To call something an “illusion” commonly assumes that it was somehow designed to deceive or mislead us into believing what isn’t true. To believe an illusion is to live in delusion, and no one wants that. What we want is the pure and simple meaning of things, without any spin or labels or partisan agendas.
The problem is that meaning itself is a spin, a narrative tapestry that our mind weaves together and drapes over the present mystery of reality.
The ultimate reality of things always stands just on the other side of our veils, essentially transcendent to whatever we may think it is or believe about it. Our veils of meaning are more or less transparent – but never completely transparent – to the present mystery of reality, separating us to some degree from the way things really are. This separation creates the necessary distance our mind needs in order to label, define, classify, and assign signficance to what’s there.
All the time and moment by moment, we are immersed in experience – in “the experience of being alive,” which Joseph Campbell insisted is ultimately what we are all, each of us, looking for. Not meaning, at least not at our core. Meaning is what we spin around our experience and the mystery of being alive, serving as context to a mystery too deep for words. By speaking of it metaphorically – as ground, source, womb, or spirit (literally the breath of life) – we can carry allusions and reminders of this ineffable experience into our construction of the world.
When we were infants and before language began to structure and organize our thoughts, the experience of being alive was all we knew, although our knowledge was intuitive and not schematic as it would increasingly become. Very soon, however, we began to construct meaning by hearing stories and telling our own. As we weaved together multiple storylines and all those veils fell into place, our world took shape. Questions of meaning and the quest for meaning soon became our preoccupation.
That’s what we mean in calling our world a “construction,” referring to a sophisticated arrangement of veils that works as a theater-in-the-round or a stained-glass cathedral, closing us inside and making life meaningful.
Storylines are illusions in the way they build assumptions and generate expectations, conjuring up the sense of a past and future. (In reality, which is always and only here-and-now, the past and future do not exist.) As the progression threshold upon which the significant action takes place, the true present of every story is where the storyline opens downward and inward by the “optic nerve” of our creative imagination and engages with our experience in the moment.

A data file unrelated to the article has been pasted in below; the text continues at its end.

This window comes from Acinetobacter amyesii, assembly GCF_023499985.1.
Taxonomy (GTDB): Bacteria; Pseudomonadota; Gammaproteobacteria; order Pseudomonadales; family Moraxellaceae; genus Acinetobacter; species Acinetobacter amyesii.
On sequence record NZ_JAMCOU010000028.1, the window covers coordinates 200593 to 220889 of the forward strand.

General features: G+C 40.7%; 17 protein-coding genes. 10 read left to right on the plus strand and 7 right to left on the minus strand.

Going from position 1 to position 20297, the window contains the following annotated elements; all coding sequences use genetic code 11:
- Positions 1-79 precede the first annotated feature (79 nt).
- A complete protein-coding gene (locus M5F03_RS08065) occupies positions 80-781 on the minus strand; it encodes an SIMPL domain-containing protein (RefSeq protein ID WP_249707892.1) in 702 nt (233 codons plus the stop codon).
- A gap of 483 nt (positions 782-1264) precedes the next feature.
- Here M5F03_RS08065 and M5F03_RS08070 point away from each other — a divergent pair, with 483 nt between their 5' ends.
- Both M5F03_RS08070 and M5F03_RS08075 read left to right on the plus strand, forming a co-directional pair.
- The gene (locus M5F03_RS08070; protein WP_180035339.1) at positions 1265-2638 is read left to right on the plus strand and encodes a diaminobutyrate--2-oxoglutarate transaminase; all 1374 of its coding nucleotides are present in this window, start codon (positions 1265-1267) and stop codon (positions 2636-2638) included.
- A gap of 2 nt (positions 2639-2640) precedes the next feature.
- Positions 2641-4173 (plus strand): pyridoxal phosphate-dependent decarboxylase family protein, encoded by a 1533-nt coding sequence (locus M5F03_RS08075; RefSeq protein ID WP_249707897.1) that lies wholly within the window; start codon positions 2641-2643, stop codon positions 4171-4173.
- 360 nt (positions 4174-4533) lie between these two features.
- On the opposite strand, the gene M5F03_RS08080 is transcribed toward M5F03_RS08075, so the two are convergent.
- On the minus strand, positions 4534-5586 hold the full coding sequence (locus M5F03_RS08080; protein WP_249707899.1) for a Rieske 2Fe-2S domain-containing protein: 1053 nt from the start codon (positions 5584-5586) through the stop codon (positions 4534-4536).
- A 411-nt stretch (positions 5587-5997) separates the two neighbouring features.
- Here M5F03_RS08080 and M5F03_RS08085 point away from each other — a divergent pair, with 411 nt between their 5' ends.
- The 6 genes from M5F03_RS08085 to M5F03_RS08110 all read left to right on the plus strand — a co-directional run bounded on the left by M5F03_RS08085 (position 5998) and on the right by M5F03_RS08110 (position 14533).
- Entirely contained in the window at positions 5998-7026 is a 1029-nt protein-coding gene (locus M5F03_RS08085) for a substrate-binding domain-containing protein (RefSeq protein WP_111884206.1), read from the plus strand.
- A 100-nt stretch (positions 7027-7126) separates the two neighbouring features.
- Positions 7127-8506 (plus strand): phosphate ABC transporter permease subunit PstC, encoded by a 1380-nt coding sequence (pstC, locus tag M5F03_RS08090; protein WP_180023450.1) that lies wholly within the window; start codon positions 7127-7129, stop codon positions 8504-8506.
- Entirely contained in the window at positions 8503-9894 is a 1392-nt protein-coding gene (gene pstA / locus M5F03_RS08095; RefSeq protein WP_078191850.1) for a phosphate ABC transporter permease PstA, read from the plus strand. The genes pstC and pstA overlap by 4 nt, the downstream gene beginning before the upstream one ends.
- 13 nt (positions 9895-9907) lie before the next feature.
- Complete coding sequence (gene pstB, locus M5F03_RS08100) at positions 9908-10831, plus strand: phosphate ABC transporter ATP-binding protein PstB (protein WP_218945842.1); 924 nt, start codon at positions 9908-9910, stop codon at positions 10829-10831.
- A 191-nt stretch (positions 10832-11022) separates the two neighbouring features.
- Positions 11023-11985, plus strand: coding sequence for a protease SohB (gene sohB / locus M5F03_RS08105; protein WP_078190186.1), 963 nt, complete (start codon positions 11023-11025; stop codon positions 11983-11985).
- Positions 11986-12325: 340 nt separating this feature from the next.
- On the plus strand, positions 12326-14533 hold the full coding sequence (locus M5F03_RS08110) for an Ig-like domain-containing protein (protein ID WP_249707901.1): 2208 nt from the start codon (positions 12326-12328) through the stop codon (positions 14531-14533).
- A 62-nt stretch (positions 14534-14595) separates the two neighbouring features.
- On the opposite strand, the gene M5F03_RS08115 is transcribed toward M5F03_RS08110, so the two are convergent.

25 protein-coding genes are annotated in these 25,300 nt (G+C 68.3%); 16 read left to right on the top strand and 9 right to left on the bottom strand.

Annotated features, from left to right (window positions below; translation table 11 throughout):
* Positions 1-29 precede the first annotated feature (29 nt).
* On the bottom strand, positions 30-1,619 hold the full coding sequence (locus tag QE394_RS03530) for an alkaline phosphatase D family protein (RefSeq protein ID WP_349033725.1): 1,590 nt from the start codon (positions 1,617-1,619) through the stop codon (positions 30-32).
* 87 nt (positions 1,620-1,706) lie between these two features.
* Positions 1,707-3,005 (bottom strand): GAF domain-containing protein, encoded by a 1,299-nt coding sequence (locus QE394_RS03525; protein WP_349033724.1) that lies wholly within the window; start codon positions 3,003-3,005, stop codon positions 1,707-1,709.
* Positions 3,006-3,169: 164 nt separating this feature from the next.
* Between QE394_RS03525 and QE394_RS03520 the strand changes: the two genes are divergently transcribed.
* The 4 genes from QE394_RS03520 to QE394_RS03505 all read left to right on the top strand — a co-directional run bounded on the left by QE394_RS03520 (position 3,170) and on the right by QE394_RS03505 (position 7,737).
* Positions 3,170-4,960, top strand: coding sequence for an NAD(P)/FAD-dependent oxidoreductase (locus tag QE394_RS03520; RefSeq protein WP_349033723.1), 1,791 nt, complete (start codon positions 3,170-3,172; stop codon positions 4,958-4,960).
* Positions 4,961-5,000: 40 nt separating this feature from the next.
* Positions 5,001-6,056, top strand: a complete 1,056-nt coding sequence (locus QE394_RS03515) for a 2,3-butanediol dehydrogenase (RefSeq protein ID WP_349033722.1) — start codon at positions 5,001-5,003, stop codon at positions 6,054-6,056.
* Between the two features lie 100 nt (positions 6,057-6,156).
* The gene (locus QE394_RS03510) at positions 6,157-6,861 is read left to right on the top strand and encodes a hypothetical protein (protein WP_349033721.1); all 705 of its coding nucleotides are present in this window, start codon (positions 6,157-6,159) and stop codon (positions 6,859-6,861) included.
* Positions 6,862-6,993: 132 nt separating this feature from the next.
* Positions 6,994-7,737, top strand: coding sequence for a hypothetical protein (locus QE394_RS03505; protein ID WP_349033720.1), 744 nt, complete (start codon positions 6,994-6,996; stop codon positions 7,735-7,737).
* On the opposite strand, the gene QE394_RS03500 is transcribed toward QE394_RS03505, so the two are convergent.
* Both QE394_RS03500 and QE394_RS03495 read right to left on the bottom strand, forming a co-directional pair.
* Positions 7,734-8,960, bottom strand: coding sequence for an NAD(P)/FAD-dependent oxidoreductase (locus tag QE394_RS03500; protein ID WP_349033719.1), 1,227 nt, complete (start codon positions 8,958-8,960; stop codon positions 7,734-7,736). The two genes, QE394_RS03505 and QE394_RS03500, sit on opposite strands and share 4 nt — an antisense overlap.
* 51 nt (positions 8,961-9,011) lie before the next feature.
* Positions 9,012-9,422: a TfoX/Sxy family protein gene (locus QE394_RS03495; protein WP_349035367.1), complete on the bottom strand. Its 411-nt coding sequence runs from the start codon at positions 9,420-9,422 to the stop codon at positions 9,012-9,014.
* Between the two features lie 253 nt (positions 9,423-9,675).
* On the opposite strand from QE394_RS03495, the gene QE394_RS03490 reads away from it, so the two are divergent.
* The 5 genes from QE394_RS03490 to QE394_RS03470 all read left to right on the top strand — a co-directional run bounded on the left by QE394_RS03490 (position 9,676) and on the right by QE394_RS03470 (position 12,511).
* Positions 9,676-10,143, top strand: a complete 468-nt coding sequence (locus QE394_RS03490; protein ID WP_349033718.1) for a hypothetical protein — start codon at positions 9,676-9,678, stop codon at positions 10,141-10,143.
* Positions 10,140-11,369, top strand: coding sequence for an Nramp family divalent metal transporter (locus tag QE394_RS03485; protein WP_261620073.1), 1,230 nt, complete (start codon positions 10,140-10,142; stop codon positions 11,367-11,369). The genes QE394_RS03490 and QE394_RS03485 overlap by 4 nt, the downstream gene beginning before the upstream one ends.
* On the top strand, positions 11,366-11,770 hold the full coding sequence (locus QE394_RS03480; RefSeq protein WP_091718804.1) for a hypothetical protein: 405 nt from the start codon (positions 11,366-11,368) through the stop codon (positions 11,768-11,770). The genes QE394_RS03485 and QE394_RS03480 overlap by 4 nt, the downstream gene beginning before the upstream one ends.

In the moving images on its veil, a story pulls consciousness out of the eternal now (i.e., the ever-present) and onto its horizontal timeline. To be so taken up into a storyline’s construction of meaning, however, we must leave the grounding mystery of our present experience. We might call this trick of good storytelling “narrative rapture”: the sensation of being taken up into the imaginal realm of story.
This paradoxical up-and-down and back-and-forth movement of consciousness between mystery and meaning, ground and world, present experience and temporal storylines reveals the topography of our spiritual adventure as human beings.
We can appreciate the great myths of religion as cultural storylines that once provided our ancestors with vast cosmic and legendary illusions (and allusions) of meaning by which they could orient their lives in time. In its function of “linking back” (Latin religare) this complex of stories (i.e., its mythology) to the present mystery of reality, religion historically was responsible for maintaining a narrative superstructure of meaning for entire societies and generations of people.
In ritual settings they recited stories, observed and handled sacred symbols that linked them to mythic time, and thereby were able to participate in both local and larger spheres of meaning while remaining grounded in (or mindfully coming back to) the present mystery of reality. They could time travel to the Beginning or End of history, to the founding events of their race and tribe, into the celestial heavens or nether regions of Earth – always coming back at the close of a ritual ceremony to their life together, somewhere at the center of it all.
The process of becoming aware, of not just becoming conscious but waking up to the deeper reality and higher significance of our lives, requires an ability to both play along the complicated storylines of life’s meaning and periodically drop back down into the grounding mystery of being.
In all of this it is essential to remember our way back to the present moment, for it is only here that we can touch reality and fully engage with the experience of being alive. As long as we remain properly grounded and centered, our veils of meaning can make life meaningful without trapping us in illusion. (I would argue that much of religion today is so trapped, due not only to a loss of presence and a failure of imagination, but even more to a mistaken and tragic insistence on the literal truth of its stories.)
The particular skills, techniques, and practices for grounding and centering ourselves in the present mystery are an integral part of the wisdom tradition that flows through yet transcends our diverse cultural zones. From time to time our veils need to be pulled aside for us to realize where we really are, that reality is indescribably perfect and perfectly meaningless, just as it is.